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International Ethics between Hypocrisy, Collective Arrogance, and Dirty Hands

Class at Faculty of Social Sciences |


Block Master’s (6 ECTS) seminar course, Summer Semester 2019  

Teaching sessions: always 14:00 to 16:50;

Thursday 21 February 2019 & Friday 22 February;

Thursday 11 April & Friday 12 April;

Thursday 9 May & Friday 10 May.  

Room: STAN317 at Staroměstské náměstí 4/1, 110 00 Praha 1

(Faculty of Social Sciences – FSV, 3rd floor)


Gandhi's brilliant and profound political and moral doctrine of non-violence and his continuing fight for Indian self-determination stand in contrast to his being, in some ways, a domestic tyrant. How can one reconcile these extreme attitudes? Jan Palach's 1969 sacrifice condemning the Soviet invasion of Czechoslovakia, and even more so, Stefan Lux's suicide at a League of Nations meeting in 1936 ask the question of what individuals can do on their own to further freedom and peace in a significant way. Why did Lux's admirable letter to the British foreign minister pleading for a realist balance of power policy against the criminal Nazi regime make a lot of sense, while his message went unheard? Heinrich Himmler, while exhorting SS leaders in their duty to exterminate, was a good family man: how can that be? Kant's theory of morality, still at the center of current philosophical study was developed by this mysogynist; does that not vitiate his great doctrine? And, is it not surprising that Thucydides could picture his fellow Athenians as respectable democrats, this while describing the normal butchering and enslavement of the defeated Melians as the order of the day?

These questions -- and more so the stories they exemplify -- vividly depict the complexity of moral and ethical considerations, this especially in a multi-cultural world. Starting from them, the subject of international ethics will be developed. We shall analyze the inherent tensions between moral arrogance and hypocrisy, between unjust and Just War, a Just Peace and an imposed peace, between acceptable political acts and the moral norms these actions violate at times. The central topics and doctrines which will be developed are:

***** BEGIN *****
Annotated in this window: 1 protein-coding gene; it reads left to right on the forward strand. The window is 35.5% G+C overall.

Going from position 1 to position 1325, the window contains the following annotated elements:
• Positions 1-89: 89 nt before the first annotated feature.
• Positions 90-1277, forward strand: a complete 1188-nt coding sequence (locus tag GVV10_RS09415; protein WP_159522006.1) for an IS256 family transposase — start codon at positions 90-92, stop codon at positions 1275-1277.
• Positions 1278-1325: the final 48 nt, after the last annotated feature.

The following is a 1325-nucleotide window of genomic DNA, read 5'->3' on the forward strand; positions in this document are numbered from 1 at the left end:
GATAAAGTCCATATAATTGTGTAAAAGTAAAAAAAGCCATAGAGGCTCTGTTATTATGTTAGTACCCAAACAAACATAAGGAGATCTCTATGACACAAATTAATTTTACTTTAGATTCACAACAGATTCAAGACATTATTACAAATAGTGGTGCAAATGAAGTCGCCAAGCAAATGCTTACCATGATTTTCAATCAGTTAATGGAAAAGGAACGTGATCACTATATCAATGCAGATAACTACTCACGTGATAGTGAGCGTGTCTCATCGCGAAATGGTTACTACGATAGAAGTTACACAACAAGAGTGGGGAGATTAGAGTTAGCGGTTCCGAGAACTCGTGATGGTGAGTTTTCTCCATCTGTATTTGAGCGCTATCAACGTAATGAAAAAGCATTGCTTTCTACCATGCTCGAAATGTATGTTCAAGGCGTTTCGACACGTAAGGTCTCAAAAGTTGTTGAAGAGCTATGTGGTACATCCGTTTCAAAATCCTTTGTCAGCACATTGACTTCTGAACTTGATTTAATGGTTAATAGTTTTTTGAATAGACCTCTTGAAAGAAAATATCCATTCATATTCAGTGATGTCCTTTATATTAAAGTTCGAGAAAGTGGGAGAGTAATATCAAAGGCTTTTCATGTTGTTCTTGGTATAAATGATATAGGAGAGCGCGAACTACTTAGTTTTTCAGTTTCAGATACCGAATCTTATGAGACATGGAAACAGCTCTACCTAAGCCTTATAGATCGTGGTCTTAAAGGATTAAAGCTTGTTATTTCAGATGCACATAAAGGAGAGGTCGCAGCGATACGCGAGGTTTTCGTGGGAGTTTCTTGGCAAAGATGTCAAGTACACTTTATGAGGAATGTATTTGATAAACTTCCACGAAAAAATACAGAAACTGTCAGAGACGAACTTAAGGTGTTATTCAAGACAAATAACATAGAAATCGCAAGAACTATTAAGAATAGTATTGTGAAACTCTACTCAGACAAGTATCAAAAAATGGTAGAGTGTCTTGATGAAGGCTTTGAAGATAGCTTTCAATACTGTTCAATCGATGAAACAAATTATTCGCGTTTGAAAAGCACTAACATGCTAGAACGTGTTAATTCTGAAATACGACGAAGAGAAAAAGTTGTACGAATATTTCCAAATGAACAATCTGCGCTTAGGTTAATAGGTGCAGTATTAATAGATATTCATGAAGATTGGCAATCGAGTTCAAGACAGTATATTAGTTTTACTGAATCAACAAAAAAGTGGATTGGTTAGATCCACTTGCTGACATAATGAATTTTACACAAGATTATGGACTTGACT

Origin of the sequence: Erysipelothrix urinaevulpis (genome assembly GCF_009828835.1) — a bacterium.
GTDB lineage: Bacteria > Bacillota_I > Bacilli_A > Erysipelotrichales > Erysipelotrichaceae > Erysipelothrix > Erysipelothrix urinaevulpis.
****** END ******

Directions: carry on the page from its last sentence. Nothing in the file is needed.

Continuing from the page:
-- Pacifism and non-violence

-- Just War

-- Just Peace

-- Global Care

-- Human Rights, 'thin' and 'thick' morality and universal norms

-- Truth and morality (ambiguity & ambivalence of moral norms and values, personal vs. nation-state morality, true facts vs. 'fake news')

Aren’t nation-states, even democratic ones, simply ‘cold monsters’ primarily interested in their own power and security? The answer to both questions is a positive one. However, all is not black in this world torn between ethical ideals and Realpolitik considerations. Not only non-governmental organizations (NGOs), but states, too, are at times acting ethically. Why? When? How? And, 'thin' ethical precepts which are universal do exist – though they always apply through a kaleidoscope of local, historic 'thick' moralities grounded within particular cultures and epochs.

Although morality is first of all personal, its bases, possibilities, and limits are profoundly shaped by groups and institutions. Therefore, the practical, moral, and methodological question of going from a personal to a collective ethic is a crucial one. It is simpler for an individual to act morally than for a collective actor such as a nation-state. Politicians have to dirty their hands at times as they fulfill their moral duty of representing and acting for a multitude which is making contradictory assessments and seeking different goals, norms, and values.